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Marshall’s efficiency numbers at UNLV are at career-high levels


Steve Marcus

UNLV’ s Anthony Marshall, right, drives to the basket against Ron See during UNLV’s game against the La Verne Leopards at the Orleans Arena Thursday, Dec. 13, 2012.

Because he didn’t play at all down the stretch, I found myself forgetting that Monday night’s 62-60 victory at UTEP was Khem Birch's debut. He had some nice stretches, and running in the open court, Birch is something to see.

UNLV coach Dave Rice said he’s going with the same starting lineup, which includes senior Quintrell Thomas ahead of Birch at center, indefinitely, but Birch will be given an opportunity to prove himself in late-game situations. It may even come Wednesday against Northern Iowa.

That’s one takeaway from an often-ugly game in El Paso, Texas. Here are a few more:

The case for Anthony Marshall

Whether it’s national media or local fans, I’ve seen one Rebel take far more criticism than the rest of his teammates. That would be Marshall.

It always figured he would get nitpicked at point guard after moving over from being primarily a shooting guard. But is the negative talk warranted?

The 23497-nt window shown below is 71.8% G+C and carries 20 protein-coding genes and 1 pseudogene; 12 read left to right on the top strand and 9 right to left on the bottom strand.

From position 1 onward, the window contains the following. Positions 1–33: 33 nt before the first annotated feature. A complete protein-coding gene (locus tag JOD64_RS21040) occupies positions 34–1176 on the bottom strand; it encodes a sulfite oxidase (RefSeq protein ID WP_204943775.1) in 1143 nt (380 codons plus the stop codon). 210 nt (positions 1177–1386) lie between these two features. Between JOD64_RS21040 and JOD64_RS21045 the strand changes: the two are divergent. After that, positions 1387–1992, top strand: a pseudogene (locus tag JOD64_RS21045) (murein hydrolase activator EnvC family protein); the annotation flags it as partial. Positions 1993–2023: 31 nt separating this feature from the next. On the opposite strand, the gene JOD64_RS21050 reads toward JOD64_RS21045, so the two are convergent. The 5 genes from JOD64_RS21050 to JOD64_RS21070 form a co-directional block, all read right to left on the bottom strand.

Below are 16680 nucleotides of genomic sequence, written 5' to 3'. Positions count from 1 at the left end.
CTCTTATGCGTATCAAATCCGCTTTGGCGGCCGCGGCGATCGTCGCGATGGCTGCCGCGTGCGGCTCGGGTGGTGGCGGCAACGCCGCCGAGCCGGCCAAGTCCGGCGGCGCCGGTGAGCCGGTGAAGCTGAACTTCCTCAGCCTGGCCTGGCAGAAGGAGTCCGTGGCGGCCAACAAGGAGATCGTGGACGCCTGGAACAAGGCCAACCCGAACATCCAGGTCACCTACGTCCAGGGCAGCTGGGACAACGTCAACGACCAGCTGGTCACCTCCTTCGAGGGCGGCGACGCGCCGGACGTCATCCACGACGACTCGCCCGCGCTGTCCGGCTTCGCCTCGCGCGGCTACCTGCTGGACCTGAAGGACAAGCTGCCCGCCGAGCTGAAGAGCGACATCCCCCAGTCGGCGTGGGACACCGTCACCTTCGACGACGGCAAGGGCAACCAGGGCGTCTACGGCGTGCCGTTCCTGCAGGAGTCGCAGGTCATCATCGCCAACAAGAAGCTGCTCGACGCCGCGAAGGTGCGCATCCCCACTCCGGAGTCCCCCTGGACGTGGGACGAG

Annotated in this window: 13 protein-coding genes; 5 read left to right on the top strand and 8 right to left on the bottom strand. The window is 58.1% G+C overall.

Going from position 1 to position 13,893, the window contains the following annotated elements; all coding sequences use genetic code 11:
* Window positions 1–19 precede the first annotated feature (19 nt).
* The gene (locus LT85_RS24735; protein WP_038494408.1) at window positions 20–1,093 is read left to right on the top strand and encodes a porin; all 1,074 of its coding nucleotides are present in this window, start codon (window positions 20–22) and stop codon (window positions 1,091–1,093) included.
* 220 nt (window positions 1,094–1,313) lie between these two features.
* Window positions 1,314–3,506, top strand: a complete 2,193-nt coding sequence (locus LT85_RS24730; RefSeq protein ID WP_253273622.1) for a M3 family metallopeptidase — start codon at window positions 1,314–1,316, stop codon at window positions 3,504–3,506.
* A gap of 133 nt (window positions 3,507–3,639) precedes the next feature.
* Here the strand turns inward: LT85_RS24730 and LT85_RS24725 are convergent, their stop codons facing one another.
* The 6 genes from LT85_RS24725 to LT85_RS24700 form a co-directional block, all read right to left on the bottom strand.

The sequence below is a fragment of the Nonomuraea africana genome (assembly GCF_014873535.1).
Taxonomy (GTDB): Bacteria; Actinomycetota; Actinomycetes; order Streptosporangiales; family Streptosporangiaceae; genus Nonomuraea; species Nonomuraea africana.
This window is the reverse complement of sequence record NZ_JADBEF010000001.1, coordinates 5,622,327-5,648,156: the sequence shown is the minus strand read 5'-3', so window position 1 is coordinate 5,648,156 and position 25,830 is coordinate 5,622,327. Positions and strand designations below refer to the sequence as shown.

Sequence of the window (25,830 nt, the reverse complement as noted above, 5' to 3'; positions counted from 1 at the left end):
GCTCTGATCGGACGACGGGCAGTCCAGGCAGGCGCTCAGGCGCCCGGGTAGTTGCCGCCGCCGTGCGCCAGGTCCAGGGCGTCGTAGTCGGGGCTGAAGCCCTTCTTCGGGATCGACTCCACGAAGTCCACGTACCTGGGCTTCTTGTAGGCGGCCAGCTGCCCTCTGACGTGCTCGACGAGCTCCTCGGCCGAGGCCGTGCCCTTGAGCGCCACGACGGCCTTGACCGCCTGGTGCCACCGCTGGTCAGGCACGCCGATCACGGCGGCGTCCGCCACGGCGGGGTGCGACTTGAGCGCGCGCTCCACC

First, the negatives. Marshall doesn’t yet pass the eye test as someone who can consistently get the ball to his teammates in positions to succeed, which often shows up in wild drives to the basket that result in kick outs that must reset the offense. Also, his turnover rate is also at the highest point of his career, the result of handling the ball more.

However, when you look at his advanced stats on kenpom.com, most of what you find are not only career highs but also solid numbers for any player. While using the fewest percentage of possessions in his career, Marshall has increased his effective field goal percentage (58.7) and true shot percentage (61.4), which both give more weight to 3-pointers, by 11.7 and 8.8 percentage points, respectively. Those are huge jumps, though obviously this is still a small sample size.

The 3-pointers are the most impressive thing. Marshall already has more than half as many made 3s as he finished with last year, and he’s done so in fewer attempts than he had made attempts as a junior. So far he’s 11 for 19 beyond the arc, compared to 20 for 78 last season.

He has also increased his assist rate and free throw rate while taking the fewest percentage of shots in his career. So, basically, Marshall is producing more efficiently while also handling his point guard duties. His 1.14 points per possession rank second on the team, falling behind only freshman Anthony Bennett, whose 1.26 points per possession rank 80th in the nation.

Criticism comes with the territory, but right now you won’t find a bigger Marshall supporter than Rice. And, overall, I’d say Marshall has earned that confidence.

UTEP brought out the best and worst of Bryce Dejean-Jones

Last year, fans couldn’t wait to get Dejean-Jones’ toughness in the lineup, and with good reason. He scored nine second-half points against the Miners, helping the Rebels stave off an upset.